Monday, July 30, 2018

One of Us is Lying

One of Us is Lying, Karen M. McManus

Another great teen read for you, this time a murder mystery. Five students are sent to detention: prom queen Addy, jock Cooper, intellectual over-achiever Bronwyn, juvenile delinquent Nate and gossip monger Simon.

Within about ten minutes Simon is dead, but what seems like a simple anaphylactic reaction soon turns into a police investigation for murder. Simon ran the school gossip app releasing personally damaging information, and each of the other four had secrets they needed to hide. Which one of them decided to silence him for good?

Chapters move between different character’s points of view, each time stamped. So you know what’s going on for each of them as the investigation unfolds: their family background, what they are trying to hide, how they felt about Simon’s death, and their friends and relationships at school.

As the story unfolds, there are insightful comments into many aspects of teen life, including how they are treated by the police and legal system, the range of healthy (or not) parent-child relationships, the impact of bullies and technology on school life, and the pressures to succeed academically and in sport. Both heterosexual and homosexual dating relationships are explored, as well as the way kids are treated according their socio-economic status.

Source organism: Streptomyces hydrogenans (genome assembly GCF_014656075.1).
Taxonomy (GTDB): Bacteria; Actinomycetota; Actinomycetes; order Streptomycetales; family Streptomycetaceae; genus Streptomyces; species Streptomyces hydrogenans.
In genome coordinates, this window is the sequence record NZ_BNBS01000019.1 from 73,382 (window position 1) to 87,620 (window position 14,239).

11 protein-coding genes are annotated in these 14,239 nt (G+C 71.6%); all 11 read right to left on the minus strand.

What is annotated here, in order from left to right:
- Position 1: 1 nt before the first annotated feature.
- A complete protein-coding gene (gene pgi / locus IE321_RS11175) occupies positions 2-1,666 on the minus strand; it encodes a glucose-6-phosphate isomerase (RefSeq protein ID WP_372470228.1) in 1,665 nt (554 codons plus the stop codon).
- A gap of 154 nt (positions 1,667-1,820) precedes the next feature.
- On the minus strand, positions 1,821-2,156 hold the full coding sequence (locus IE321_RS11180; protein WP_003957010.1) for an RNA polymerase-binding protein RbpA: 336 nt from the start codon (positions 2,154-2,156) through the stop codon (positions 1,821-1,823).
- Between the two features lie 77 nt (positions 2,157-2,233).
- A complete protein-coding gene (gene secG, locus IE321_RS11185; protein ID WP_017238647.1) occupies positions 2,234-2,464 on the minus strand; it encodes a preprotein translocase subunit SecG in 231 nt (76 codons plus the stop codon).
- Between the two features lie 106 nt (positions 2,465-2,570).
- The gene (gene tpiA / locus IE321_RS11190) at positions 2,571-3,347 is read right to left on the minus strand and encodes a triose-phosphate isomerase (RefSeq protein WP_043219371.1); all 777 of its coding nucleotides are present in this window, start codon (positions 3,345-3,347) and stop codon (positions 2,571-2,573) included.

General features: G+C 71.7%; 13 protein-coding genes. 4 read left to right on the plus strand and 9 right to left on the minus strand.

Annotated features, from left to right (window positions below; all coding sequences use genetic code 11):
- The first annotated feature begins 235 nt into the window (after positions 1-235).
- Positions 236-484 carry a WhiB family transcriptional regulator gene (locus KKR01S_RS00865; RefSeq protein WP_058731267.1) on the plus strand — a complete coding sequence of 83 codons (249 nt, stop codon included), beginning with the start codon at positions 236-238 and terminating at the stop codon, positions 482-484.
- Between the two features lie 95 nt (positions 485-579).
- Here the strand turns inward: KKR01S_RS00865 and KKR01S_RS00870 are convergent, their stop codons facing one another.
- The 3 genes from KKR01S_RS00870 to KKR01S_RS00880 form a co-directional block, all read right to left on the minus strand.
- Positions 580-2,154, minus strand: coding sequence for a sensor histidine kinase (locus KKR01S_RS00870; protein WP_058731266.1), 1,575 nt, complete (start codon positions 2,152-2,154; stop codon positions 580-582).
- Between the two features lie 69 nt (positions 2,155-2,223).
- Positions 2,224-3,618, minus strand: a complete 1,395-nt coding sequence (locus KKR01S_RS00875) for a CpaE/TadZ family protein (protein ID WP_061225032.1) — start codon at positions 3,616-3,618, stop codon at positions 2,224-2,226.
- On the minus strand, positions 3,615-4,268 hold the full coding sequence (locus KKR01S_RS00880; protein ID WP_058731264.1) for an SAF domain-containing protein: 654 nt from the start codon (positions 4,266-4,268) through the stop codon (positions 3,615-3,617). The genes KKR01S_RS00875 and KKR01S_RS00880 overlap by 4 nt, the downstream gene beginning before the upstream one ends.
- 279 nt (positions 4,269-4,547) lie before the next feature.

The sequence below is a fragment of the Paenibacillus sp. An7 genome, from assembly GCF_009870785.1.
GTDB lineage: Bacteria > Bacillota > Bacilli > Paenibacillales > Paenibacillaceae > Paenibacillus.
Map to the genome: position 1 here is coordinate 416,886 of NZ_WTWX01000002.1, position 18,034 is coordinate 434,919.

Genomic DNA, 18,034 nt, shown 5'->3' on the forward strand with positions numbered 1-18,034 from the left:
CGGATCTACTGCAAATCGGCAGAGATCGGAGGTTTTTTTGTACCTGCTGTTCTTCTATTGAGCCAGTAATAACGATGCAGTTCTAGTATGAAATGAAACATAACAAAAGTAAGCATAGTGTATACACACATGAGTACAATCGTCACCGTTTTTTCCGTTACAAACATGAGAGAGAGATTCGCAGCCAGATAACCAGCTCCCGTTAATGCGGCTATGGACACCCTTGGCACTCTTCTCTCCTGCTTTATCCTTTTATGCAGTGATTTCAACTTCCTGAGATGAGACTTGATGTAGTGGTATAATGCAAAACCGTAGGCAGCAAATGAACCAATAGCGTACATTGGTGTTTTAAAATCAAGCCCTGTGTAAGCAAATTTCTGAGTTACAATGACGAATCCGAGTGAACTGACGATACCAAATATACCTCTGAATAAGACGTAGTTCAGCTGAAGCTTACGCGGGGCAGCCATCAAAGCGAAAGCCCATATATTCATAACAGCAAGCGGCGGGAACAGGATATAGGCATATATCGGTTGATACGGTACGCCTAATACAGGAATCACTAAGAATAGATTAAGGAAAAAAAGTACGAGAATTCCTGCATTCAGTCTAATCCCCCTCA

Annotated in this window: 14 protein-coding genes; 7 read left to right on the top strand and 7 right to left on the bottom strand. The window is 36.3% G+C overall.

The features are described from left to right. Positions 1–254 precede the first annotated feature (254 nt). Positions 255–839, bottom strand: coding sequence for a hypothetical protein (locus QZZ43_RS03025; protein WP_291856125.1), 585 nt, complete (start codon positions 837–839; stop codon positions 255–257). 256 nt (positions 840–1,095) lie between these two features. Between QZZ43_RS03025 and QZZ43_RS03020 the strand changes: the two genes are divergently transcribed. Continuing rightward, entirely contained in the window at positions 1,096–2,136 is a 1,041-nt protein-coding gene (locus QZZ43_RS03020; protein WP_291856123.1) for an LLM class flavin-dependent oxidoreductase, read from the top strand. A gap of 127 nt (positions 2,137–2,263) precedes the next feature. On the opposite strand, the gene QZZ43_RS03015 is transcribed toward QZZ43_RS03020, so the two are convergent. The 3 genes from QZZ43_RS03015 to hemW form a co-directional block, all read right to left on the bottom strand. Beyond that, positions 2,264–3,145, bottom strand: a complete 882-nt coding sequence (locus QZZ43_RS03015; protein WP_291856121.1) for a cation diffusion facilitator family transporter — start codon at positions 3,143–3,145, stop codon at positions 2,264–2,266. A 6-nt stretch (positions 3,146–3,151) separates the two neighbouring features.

That all sounds pretty dry and clinical in summary, but the book is very readable. You get into these kids’ minds and start to understand the nuances of each of their situations. Mr 15 and I both enjoyed it and found the ending both satisfying and believable, but not obvious. Recommended for kids about age 14 and up.

Monday, July 23, 2018

Scythe

Scythe, Neal Shusterman

This futuristic young adult thriller portrays a world where technological advances are so great that humanity is immortal, all injuries are healed by healing centre or by the body itself, and people can even choose to ‘turn the corner’, reverting to a younger version of themselves, able to have more children and loved ones.  The cloud, now containing the total input of all people’s information and memories has evolved to become the Thunderhead, which benignly and expertly solves all the world’s problems: famines, natural disasters, and crimes, and requires no government to make it happen. In essence, the world is now perfect.

But what happens when no one dies, everyone lives forever and missions to populate space have failed?  No matter how well managed the world is, overpopulation will eventually occur. Enter the Scythes, an elite worldwide unit of professional gleaners, who are are tasked with choosing who will permanently die. They are ruled by 10 commandments designed to keep them working with honour and discretion.

But (and no surprise here to those of us who believe in the sinfulness of humanity), the rot has set in and while many scythes do operate according to their original codes and beliefs, the new order is on the rise, and some of them just love killing, doing so with no compassion, care or thought.